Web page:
Red Bull air race at Indianapolis

Discussion in 'Misc. Posting Board' started by ddindy, Jan 23, 2016.

  1. ddindy

    ddindy Member Staff Member

    I was recently surprised by the announcement that the Red Bull air race series will be visiting Indianapolis Motor Speedway in October.

    If you're not familiar with the series, it combines aerobatics with closed-course racing. Pilots race against the clock one at a time in a series of qualifying and elimination rounds. Recently, there have been several races in the US at auto racing venues.

    I was curious how they could put on a high-performance aerial competition in an urban location like IMS. When the Speedway was opened in 1909, it was way out in the country, but over the last century the city has grown up around it. So just for fun, I took the airspace map provided by IMS and overlaid it on the Google Maps view of the track. Here's what I came up with:

  2. ddindy

    ddindy Member Staff Member

    For all you airplane fans out there: The Red Bull Air Race series came to the Indianapolis Motor Speedway in early October, 2016. It was great fun watching the planes fly around the infield, frequently at the same level as spectators in the top of the grandstands. This shot shows eventual race winner (and 2016 series champion) Matthias Dolderer making a slight mistake going through the finish pylons during one of his qualifying runs.

    The amazing thing was how quickly the ground crew could repair the pylons between runs. It usually took only two to three minutes to replace the damaged section and reinflate the pylon.

    Just a Bit Outside
  3. ddindy

    ddindy Member Staff Member

    Petr Kopfstein has an absolutely crazy paint scheme on his airplane. It helps make it stand out against the Indianapolis Motor Speedway pagoda during qualifying for the 2016 Red Bull Air Race event in Indy.

    Petr and the Pagoda
  4. ddindy

    ddindy Member Staff Member

    This weekend I'm giving you a two-parter. During practice for the Red Bull Air Race at the Indianapolis Motor Speedway, Australian pilot Matt Hall clipped a pylon. Rather than being nice and stopping to apologize, he just flew on as the top of the pylon floated away..


    Run Away!
  5. ddindy

    ddindy Member Staff Member

    Looks like a good pass through the gate, right? Wrong! Francois Le Vot pulled up a little early, resulting in a two-second penalty. This move caught out many Red Bull Air Race pilots in Indianapolis.

    A Bit Early
  6. ddindy

    ddindy Member Staff Member

    I decided to post the event photos here rather than the POTD-Random thread. I left the previously-posted shots in the random thread because I only know how to copy, not move.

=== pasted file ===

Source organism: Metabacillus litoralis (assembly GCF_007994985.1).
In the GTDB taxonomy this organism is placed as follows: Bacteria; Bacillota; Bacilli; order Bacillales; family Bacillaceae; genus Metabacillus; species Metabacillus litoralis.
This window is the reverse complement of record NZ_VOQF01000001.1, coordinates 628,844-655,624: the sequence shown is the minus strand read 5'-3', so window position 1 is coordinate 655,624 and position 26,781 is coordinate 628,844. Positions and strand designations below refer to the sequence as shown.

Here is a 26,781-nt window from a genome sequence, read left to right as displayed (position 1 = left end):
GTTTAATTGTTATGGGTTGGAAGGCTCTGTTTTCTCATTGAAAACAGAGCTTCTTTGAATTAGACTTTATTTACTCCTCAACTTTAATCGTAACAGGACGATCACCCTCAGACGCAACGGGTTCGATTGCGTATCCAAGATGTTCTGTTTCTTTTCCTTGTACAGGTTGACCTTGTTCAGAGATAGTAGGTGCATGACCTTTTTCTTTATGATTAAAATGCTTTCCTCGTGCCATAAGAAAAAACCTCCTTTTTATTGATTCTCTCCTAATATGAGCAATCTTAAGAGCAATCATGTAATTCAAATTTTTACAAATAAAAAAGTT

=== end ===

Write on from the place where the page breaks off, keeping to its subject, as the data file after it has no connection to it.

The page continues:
Here's a fresh one: Kirby Chambliss, one of only two American pilots in the race, heads into the slalom section of the course. That's the Indianapolis skyline in the background.

    Last edited: Oct 12, 2017
    Chernabog1940 likes this.
  7. ddindy

    ddindy Member Staff Member

    My map of the race course at the top of this page isn't bad, but the RBAR Twitter account posted a photo that shows the course so much more clearly. Check it out.
  8. ddindy

    ddindy Member Staff Member

    The Red Bull Air Race series returns to Indianapolis this weekend, October 14 and 15, 2017. I'll be there on the 14th for practice and qualifying. The weather forecast calls for rain on race day, so they may have to extend it to Monday.

    Here are a couple more shots from last year.

    The pylon repair crew is known as the Airgators (because they repair the air gates). Here they are inflating the pylon that replaced the one clipped by Matthias Dolderer in the first photo above.

    Speedy 'Gators

    The Challenger Cup is the training series for the Red Bull Air Race. Two identical planes are shared by the pilots over the weekend. At the end of the year, the top six racers compete for the Cup.

    Up to the Challenge
  9. gary

    gary Member

    i have a question, not directly related to the air races, but i have always wondered and even more now that i have seen the arial view, where do they park the indy 500 crowd?? event planning standards are 1 parking space for 4 tickets, so seating 250,000 makes for an estimated 62,500 cars without track employees and safety crew/vendors etc.
  10. ddindy

    ddindy Member Staff Member

    @gary the Speedway owns a lot of land right around the track. If you look at the track Google (or other) maps, anything adjacent to the track that looks like an open field is used for parking. The field north of the track (known as the North 40) is within the property. There are also several lots across Georgetown Road (the west border of the track) and south of 16th Street (the south border of the track). Northwest of the track is the Coke Lot, property owned by a Coca Cola bottling plant. They used to park a lot of cars in the infeld, but the revised golf course and the addition of the road course eliminated a lot of that. The IMS web site shows the parking areas available for each event.

    Here is the Indy 500 parking map for next year. The air race requires much less parking.

    In addition to official parking, homeowners, businesses and schools in the surrounding area offer parking for a price. And for the big oval races, there are buses running from several locations directly to the track.

    Back in the olden days when trains actually carried passengers, they had rail shuttles that ran between Union Station downtown to a spot within walking distance of the Speedway. Those probably ended in the early 60s.

    Regardless, like any other big event, the best strategy is to arrive early and stay late to avoid the worst traffic.

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